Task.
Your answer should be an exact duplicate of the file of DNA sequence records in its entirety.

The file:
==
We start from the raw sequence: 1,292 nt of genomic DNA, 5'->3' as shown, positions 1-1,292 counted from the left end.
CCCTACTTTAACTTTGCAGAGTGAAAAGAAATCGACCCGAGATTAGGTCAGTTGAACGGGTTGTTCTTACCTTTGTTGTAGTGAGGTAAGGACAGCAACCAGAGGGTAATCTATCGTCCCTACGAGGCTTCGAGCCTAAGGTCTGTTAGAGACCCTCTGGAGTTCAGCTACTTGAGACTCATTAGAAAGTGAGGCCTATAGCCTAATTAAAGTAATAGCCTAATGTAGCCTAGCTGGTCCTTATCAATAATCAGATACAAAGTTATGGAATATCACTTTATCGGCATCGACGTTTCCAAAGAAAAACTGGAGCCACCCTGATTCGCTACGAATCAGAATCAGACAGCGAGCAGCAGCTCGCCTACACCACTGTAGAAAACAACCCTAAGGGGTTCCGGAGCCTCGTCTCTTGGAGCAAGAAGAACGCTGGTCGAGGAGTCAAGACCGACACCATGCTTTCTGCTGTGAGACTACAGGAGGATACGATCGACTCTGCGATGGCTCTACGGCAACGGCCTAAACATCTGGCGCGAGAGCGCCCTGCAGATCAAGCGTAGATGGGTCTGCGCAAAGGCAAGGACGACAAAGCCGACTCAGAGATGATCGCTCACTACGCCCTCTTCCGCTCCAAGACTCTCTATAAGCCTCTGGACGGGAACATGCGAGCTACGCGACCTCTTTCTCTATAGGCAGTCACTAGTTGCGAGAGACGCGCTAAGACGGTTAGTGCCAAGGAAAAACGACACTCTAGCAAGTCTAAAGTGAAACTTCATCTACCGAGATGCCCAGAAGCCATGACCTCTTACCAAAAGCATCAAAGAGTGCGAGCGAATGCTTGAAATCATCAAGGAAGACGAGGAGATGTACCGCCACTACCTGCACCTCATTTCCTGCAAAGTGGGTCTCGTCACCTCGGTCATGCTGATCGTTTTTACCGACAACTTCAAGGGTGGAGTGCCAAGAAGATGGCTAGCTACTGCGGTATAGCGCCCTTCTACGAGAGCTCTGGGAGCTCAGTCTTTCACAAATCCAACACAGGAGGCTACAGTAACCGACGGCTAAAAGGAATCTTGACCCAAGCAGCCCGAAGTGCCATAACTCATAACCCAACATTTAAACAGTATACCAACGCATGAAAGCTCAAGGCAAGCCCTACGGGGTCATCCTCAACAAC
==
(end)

We start from the raw sequence: 1,292 nt of genomic DNA, 5'->3' as shown, positions 1-1,292 counted from the left end.
CCCTACTTTAACTTTGCAGAGTGAAAAGAAATCGACCCGAGATTAGGTCAGTTGAACGGGTTGTTCTTACCTTTGTTGTAGTGAGGTAAGGACAGCAACCAGAGGGTAATCTATCGTCCCTACGAGGCTTCGAGCCTAAGGTCTGTTAGAGACCCTCTGGAGTTCAGCTACTTGAGACTCATTAGAAAGTGAGGCCTATAGCCTAATTAAAGTAATAGCCTAATGTAGCCTAGCTGGTCCTTATCAATAATCAGATACAAAGTTATGGAATATCACTTTATCGGCATCGACGTTTCCAAAGAAAAACTGGAGCCACCCTGATTCGCTACGAATCAGAATCAGACAGCGAGCAGCAGCTCGCCTACACCACTGTAGAAAACAACCCTAAGGGGTTCCGGAGCCTCGTCTCTTGGAGCAAGAAGAACGCTGGTCGAGGAGTCAAGACCGACACCATGCTTTCTGCTGTGAGACTACAGGAGGATACGATCGACTCTGCGATGGCTCTACGGCAACGGCCTAAACATCTGGCGCGAGAGCGCCCTGCAGATCAAGCGTAGATGGGTCTGCGCAAAGGCAAGGACGACAAAGCCGACTCAGAGATGATCGCTCACTACGCCCTCTTCCGCTCCAAGACTCTCTATAAGCCTCTGGACGGGAACATGCGAGCTACGCGACCTCTTTCTCTATAGGCAGTCACTAGTTGCGAGAGACGCGCTAAGACGGTTAGTGCCAAGGAAAAACGACACTCTAGCAAGTCTAAAGTGAAACTTCATCTACCGAGATGCCCAGAAGCCATGACCTCTTACCAAAAGCATCAAAGAGTGCGAGCGAATGCTTGAAATCATCAAGGAAGACGAGGAGATGTACCGCCACTACCTGCACCTCATTTCCTGCAAAGTGGGTCTCGTCACCTCGGTCATGCTGATCGTTTTTACCGACAACTTCAAGGGTGGAGTGCCAAGAAGATGGCTAGCTACTGCGGTATAGCGCCCTTCTACGAGAGCTCTGGGAGCTCAGTCTTTCACAAATCCAACACAGGAGGCTACAGTAACCGACGGCTAAAAGGAATCTTGACCCAAGCAGCCCGAAGTGCCATAACTCATAACCCAACATTTAAACAGTATACCAACGCATGAAAGCTCAAGGCAAGCCCTACGGGGTCATCCTCAACAAC